(Sacramento, CA) On a vote of 5-0-1, the Assembly Committee on Education today approved Assemblymember Adrin Nazarian’s (D-Van Nuys) Assembly Bill 479 incentivizing K-12 public schools to offer healthier, climate-friendly lunch options.
Called the Healthy Climate-Friendly School Lunch Act, AB 479 would provide schools with additional state funding for serving plant-based entrées and plant-based milk. The bill also includes critical state support for staff training, student engagement, recipe development, and other technical assistance needed to help public schools boost participation rates and successfully serve plant-based foods.
“We’re passed the stage where our only school lunch options are meat and potatoes,” stated Nazarian. “Plant-based meals are healthier for our children and will reduce our state’s carbon footprint.”
The legislation does not mandate a plant-based diet in schools but incentivizes schools to offer plant-based options. While numerous school districts across the state want to increase plant-based offerings, many face cost barriers since animal-based foods and cow’s milk are heavily subsidized by the federal government relative to plant-based options.
According to the Journal of Academy of Nutrition and Dietetics, plant-based diets can reduce the risk of diabetes, help manage weight and provide protection against cancer and other diseases. Plant-based food can also benefit the environment, as noted by Tufts University researchers. They found that shifting to more plant-based choices can reduce the carbon footprint by lowering greenhouse gas emissions and utilizing less land and water for food production.
“By replacing a portion of the millions of pounds of meat served each year with plant-based entrees, this bill will help California public schools reduce their carbon footprint while serving kids healthier food,” said Kari Hamerschlag, Deputy Director of Food and Agriculture at Friends of the Earth. “If every California public school swapped out a beef burger for a veggie burger just once a month, it would save 300 million pounds of CO2 a year.”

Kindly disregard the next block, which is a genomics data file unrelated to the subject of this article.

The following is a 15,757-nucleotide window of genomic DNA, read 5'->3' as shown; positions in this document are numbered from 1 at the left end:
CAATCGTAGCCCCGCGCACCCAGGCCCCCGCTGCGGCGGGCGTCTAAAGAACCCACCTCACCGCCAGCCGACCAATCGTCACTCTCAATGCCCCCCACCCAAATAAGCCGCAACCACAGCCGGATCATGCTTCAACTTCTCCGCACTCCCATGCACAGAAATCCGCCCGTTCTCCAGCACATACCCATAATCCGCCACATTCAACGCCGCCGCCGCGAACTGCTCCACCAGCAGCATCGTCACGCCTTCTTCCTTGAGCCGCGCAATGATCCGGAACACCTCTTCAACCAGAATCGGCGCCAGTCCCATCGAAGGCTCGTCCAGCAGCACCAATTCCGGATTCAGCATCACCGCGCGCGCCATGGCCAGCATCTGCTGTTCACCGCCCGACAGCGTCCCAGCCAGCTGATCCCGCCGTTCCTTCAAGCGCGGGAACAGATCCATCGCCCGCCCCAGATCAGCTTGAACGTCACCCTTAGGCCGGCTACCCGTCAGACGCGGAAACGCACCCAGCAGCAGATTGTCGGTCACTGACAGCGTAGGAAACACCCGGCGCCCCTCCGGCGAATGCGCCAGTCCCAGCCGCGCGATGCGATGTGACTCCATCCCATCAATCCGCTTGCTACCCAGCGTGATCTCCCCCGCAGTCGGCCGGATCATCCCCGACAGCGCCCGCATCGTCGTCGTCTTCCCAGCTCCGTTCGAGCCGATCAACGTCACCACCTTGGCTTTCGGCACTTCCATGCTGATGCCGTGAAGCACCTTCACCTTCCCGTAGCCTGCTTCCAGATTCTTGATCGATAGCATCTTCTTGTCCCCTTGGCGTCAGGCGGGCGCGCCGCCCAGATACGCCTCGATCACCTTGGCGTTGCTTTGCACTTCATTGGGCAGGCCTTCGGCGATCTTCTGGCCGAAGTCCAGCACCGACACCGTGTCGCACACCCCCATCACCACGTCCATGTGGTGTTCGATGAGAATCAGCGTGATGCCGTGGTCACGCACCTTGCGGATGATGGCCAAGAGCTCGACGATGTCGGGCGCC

“I’m glad to see California’s leaders prioritizing the health of students by moving AB 479 forward,” says Neal Barnard, M.D., president of the Physicians Committee for Responsible Medicine. “Plant-based school meals not only protect students’ health, but they also teach compassion for the environment and those we share it with.”
“The fact is that more and more young people are choosing a vegan diet, for the climate, for their health, or simply because they love animals,” said Judie Mancuso, Founder and CEO of Social Compassion in Legislation, a sponsor of the bill. “This committee vote is an important first step towards giving our children the support they need to make responsible choices.”
Marc Ching, Founder and CEO of Animal Hope in Legislation, added: “We are thrilled the bill has made it through the Education Committee and thank Assemblymember Nazarian for his leadership. This is a logical and strong policy that will have an effect on children’s futures. As a father of a child that does not eat meat- this bill provides a choice to thousands of children across our state who need an option other than what is currently provided.”
Cosponsored by Animal Hope in Legislation, Friends of the Earth, Physicians Committee for Responsible Medicine, and Social Compassion in Legislation, AB 479 has received widespread support from more than 50 organizations. These include food, environmental, and animal protection groups, labor unions, individual school districts, and the California School Boards Association. The bill has also received support from celebrity figures such as Alicia Silverstone, Whitney Cummings, Adrianna Costa, Kip Anderson, and Shaun Monson.
AB 479 will next be heard by the Assembly Committee on Appropriations.
Adrin Nazarian represents the 46th Assembly District, serving the San Fernando Valley communities of Hollywood Hills, Lake Balboa, North Hills, North Hollywood, Panorama City, Sherman Oaks, Studio City, Toluca Lake, Valley Glen, Universal City, Van Nuys, and Valley Village